Like. Seriously. Nothing about it is good. It’s expensive, abstruse, unscalable, and confers few real world security benefits to users because no one knows how it fucking works. And yes, the system relies on users understanding it in order to operate.
Case in point: when you visit, say,
https://wordpress.com/ how do you know the page that loads for you is actually the actual WordPress site, as operated by Automattic, unadulterated by any malicious injected content?
Hint: it’s got something to do with the SSL certificate. And, no, it’s not just that the cert, i.e. the “HTTPS”, exists at all.
Second hint: At the time of writing, the internet connection I’m using intentionally breaks and interferes with my access to wordpress.com–and, in fact, almost all so-called “secure” sites–in a way that would be called a “man in the middle attack” if we weren’t doing it to ourselves. This occurrence isn’t even uncommon; I’d wager just about every medium-to-large corporate, government, or educational entity in the world does it to their staff/students.1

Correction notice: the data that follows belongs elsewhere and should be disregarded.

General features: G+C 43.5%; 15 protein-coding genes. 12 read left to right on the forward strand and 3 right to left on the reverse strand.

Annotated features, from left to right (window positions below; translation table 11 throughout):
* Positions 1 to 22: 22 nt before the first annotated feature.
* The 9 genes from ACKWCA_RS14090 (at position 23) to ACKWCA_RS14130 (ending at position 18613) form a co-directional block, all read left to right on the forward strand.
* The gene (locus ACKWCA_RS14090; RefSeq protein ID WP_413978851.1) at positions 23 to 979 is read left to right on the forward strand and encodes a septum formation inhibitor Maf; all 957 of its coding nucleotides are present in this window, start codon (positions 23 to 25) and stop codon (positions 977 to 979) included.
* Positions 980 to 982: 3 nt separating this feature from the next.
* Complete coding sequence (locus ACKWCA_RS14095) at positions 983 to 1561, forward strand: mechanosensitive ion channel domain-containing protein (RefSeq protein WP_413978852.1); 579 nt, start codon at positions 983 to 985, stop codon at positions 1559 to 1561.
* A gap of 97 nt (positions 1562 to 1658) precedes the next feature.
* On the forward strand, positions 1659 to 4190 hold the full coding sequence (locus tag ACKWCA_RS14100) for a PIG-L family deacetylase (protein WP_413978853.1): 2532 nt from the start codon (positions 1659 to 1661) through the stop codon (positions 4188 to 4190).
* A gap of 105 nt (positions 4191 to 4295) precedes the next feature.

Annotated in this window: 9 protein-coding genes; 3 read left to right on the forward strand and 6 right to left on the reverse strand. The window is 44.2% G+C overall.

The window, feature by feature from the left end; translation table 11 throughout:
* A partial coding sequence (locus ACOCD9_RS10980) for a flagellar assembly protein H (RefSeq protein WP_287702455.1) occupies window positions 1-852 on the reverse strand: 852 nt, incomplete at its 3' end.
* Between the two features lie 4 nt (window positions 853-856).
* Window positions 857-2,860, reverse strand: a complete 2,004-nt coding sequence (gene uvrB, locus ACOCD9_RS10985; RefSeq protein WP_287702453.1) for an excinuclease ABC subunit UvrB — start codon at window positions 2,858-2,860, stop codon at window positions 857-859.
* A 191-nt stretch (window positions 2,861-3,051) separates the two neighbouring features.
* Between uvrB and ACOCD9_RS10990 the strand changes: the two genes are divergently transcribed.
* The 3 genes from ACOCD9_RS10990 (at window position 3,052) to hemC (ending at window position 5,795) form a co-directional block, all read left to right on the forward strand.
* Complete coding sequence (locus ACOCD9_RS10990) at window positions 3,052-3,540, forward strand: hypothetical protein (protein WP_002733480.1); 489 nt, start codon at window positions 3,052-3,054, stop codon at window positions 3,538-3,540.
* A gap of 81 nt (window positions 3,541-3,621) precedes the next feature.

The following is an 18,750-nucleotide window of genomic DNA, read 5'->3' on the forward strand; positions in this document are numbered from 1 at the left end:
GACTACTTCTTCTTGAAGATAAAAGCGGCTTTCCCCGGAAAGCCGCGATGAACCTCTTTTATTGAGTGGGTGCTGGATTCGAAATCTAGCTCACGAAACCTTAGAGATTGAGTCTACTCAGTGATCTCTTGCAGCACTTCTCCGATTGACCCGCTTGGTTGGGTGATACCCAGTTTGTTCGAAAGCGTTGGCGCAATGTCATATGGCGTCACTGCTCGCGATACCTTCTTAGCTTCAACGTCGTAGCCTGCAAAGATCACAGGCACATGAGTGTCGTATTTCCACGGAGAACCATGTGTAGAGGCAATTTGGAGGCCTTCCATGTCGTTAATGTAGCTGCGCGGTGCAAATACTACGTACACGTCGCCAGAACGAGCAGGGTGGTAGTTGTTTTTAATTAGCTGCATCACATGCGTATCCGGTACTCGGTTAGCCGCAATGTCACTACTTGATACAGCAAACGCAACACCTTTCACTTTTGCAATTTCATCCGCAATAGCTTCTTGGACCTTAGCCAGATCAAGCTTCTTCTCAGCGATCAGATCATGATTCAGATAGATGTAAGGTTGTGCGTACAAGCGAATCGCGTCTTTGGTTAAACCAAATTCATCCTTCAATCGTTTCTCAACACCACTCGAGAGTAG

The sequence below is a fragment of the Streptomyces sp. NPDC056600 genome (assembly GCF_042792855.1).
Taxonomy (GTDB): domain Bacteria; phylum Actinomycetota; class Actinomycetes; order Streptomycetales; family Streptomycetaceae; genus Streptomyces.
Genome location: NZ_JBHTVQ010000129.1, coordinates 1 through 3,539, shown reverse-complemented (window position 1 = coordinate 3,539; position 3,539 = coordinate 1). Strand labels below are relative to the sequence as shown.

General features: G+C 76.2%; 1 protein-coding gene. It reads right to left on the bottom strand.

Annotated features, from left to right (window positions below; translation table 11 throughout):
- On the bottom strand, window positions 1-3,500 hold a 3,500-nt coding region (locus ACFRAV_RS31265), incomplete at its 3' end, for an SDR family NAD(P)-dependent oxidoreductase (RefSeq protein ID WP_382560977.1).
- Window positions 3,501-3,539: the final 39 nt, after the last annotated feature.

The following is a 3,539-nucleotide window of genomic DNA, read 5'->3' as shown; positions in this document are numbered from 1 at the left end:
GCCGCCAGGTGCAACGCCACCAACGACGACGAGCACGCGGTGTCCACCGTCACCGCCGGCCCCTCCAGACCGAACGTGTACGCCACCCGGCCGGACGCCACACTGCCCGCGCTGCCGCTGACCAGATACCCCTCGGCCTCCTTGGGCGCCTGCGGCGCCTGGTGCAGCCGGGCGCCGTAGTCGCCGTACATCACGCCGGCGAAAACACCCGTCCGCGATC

So. My question stands: how can you, The User, know this is happening? And if you don’t know, how can you trust a system that lies and deceives you so readily?
SSL is a hell of INFOSEC’s own making. If Heartbleed does nothing else, at least it’s forced out some acknowledgment of that fact.
- Note that’s “government” and “staff” not “government” and “public”. That being said, the technologies to intercept SSL are readily available so long as the “breaker” has the ability to position themselves in a direct line between the user and the site they’re trying to access. So corporate IT connections are easy, and technically ISPs can other infrastructure providers can do this too. Whether they actually do or not… well. YMMV on that one.